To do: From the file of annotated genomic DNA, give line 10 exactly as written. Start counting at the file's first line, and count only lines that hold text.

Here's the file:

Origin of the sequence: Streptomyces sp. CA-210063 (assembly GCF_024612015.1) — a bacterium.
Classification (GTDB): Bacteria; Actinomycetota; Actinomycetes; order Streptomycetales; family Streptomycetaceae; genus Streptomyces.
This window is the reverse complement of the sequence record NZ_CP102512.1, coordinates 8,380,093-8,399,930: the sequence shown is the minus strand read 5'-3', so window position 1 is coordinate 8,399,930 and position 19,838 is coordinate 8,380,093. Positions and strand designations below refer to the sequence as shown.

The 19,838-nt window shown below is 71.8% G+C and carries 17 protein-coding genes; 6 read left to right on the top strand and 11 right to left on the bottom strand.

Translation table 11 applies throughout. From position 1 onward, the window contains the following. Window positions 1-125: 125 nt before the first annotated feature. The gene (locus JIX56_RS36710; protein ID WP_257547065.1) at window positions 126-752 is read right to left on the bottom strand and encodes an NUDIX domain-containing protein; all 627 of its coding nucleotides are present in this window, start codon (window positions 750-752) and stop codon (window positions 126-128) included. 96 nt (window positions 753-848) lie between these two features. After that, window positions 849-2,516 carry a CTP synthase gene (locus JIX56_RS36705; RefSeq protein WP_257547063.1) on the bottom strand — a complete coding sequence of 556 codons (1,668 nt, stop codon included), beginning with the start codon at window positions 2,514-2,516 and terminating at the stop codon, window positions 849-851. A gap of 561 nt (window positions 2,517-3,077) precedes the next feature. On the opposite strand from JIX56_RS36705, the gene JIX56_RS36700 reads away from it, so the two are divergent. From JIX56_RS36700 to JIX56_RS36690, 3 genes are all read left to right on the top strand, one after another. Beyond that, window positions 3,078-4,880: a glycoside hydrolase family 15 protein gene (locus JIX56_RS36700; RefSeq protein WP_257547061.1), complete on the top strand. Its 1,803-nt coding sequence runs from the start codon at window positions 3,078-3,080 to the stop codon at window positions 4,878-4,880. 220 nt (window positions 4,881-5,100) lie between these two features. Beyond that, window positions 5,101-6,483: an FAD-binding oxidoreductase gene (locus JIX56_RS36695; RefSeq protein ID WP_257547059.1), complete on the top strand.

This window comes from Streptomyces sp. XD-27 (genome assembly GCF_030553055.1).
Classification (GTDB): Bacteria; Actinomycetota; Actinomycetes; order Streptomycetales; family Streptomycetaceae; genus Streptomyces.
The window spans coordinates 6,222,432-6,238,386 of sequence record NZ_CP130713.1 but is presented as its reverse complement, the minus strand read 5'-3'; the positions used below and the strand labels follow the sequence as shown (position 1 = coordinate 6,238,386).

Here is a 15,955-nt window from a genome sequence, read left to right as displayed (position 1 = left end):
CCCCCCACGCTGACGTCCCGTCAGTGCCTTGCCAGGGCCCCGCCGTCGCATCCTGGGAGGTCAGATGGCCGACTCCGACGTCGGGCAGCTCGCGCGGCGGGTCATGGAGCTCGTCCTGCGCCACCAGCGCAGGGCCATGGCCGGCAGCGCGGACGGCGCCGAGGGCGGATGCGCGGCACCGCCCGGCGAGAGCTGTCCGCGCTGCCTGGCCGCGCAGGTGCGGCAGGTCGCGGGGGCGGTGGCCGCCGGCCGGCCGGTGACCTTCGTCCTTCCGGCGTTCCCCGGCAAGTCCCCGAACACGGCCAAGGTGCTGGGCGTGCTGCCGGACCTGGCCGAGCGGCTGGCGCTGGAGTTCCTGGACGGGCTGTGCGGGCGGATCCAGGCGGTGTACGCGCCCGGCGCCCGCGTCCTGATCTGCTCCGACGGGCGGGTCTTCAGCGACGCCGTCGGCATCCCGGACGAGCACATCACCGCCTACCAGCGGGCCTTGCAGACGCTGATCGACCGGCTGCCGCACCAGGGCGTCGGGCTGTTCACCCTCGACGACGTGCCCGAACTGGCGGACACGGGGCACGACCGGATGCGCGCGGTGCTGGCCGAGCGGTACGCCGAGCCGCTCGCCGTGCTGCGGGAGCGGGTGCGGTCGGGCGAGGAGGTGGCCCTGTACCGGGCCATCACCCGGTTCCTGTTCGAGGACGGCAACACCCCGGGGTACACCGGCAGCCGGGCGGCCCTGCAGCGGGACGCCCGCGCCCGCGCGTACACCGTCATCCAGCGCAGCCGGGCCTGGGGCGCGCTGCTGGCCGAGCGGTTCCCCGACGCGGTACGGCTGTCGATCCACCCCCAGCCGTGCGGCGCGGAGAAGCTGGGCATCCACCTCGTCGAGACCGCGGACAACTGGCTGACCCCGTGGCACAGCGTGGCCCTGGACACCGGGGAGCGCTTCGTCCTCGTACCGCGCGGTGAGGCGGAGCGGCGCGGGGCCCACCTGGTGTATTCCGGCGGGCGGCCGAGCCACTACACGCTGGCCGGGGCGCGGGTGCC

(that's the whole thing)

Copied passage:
CCCCCCACGCTGACGTCCCGTCAGTGCCTTGCCAGGGCCCCGCCGTCGCATCCTGGGAGGTCAGATGGCCGACTCCGACGTCGGGCAGCTCGCGCGGCGGGTCATGGAGCTCGTCCTGCGCCACCAGCGCAGGGCCATGGCCGGCAGCGCGGACGGCGCCGAGGGCGGATGCGCGGCACCGCCCGGCGAGAGCTGTCCGCGCTGCCTGGCCGCGCAGGTGCGGCAGGTCGCGGGGGCGGTGGCCGCCGGCCGGCCGGTGACCTTCGTCCTTCCGGCGTTCCCCGGCAAGTCCCCGAACACGGCCAAGGTGCTGGGCGTGCTGCCGGACCTGGCCGAGCGGCTGGCGCTGGAGTTCCTGGACGGGCTGTGCGGGCGGATCCAGGCGGTGTACGCGCCCGGCGCCCGCGTCCTGATCTGCTCCGACGGGCGGGTCTTCAGCGACGCCGTCGGCATCCCGGACGAGCACATCACCGCCTACCAGCGGGCCTTGCAGACGCTGATCGACCGGCTGCCGCACCAGGGCGTCGGGCTGTTCACCCTCGACGACGTGCCCGAACTGGCGGACACGGGGCACGACCGGATGCGCGCGGTGCTGGCCGAGCGGTACGCCGAGCCGCTCGCCGTGCTGCGGGAGCGGGTGCGGTCGGGCGAGGAGGTGGCCCTGTACCGGGCCATCACCCGGTTCCTGTTCGAGGACGGCAACACCCCGGGGTACACCGGCAGCCGGGCGGCCCTGCAGCGGGACGCCCGCGCCCGCGCGTACACCGTCATCCAGCGCAGCCGGGCCTGGGGCGCGCTGCTGGCCGAGCGGTTCCCCGACGCGGTACGGCTGTCGATCCACCCCCAGCCGTGCGGCGCGGAGAAGCTGGGCATCCACCTCGTCGAGACCGCGGACAACTGGCTGACCCCGTGGCACAGCGTGGCCCTGGACACCGGGGAGCGCTTCGTCCTCGTACCGCGCGGTGAGGCGGAGCGGCGCGGGGCCCACCTGGTGTATTCCGGCGGGCGGCCGAGCCACTACACGCTGGCCGGGGCGCGGGTGCC